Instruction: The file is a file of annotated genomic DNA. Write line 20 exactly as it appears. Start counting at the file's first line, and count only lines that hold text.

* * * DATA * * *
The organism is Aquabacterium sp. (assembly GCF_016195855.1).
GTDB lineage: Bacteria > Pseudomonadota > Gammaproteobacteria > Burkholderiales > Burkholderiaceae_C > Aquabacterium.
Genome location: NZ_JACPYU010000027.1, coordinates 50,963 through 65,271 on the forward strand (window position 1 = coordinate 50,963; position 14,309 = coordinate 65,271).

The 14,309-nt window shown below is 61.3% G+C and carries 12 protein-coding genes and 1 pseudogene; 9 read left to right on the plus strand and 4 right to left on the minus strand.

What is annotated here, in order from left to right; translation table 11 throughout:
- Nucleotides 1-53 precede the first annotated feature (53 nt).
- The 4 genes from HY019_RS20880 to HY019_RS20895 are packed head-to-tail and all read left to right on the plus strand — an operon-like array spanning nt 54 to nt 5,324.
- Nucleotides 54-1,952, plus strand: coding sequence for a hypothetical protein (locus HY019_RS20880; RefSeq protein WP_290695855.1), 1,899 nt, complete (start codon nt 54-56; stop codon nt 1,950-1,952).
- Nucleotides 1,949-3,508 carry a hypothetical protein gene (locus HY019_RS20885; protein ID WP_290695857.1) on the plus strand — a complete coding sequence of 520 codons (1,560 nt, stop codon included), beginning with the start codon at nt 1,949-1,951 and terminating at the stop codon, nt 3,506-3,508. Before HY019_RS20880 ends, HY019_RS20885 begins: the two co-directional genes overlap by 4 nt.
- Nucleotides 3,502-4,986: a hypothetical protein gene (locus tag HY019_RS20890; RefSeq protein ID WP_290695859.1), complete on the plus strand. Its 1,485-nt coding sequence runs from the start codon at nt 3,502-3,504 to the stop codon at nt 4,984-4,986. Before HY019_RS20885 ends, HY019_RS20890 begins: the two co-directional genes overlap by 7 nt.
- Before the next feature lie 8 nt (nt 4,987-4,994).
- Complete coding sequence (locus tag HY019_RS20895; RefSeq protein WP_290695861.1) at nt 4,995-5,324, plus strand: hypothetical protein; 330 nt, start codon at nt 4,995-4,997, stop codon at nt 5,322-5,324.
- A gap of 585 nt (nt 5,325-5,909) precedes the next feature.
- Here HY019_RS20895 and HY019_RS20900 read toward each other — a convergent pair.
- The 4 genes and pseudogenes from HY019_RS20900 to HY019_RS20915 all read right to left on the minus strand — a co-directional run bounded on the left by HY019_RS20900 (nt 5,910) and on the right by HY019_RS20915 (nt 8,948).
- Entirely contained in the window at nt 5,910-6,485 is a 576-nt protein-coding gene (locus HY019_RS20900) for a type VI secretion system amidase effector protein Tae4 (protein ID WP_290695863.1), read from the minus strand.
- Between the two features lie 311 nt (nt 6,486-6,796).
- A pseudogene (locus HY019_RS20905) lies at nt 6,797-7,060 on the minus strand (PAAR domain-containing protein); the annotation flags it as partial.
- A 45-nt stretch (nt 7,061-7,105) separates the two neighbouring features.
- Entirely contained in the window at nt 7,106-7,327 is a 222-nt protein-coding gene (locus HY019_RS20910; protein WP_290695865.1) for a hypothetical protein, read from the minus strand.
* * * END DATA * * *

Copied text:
- Entirely contained in the window at nt 7,106-7,327 is a 222-nt protein-coding gene (locus HY019_RS20910; protein WP_290695865.1) for a hypothetical protein, read from the minus strand.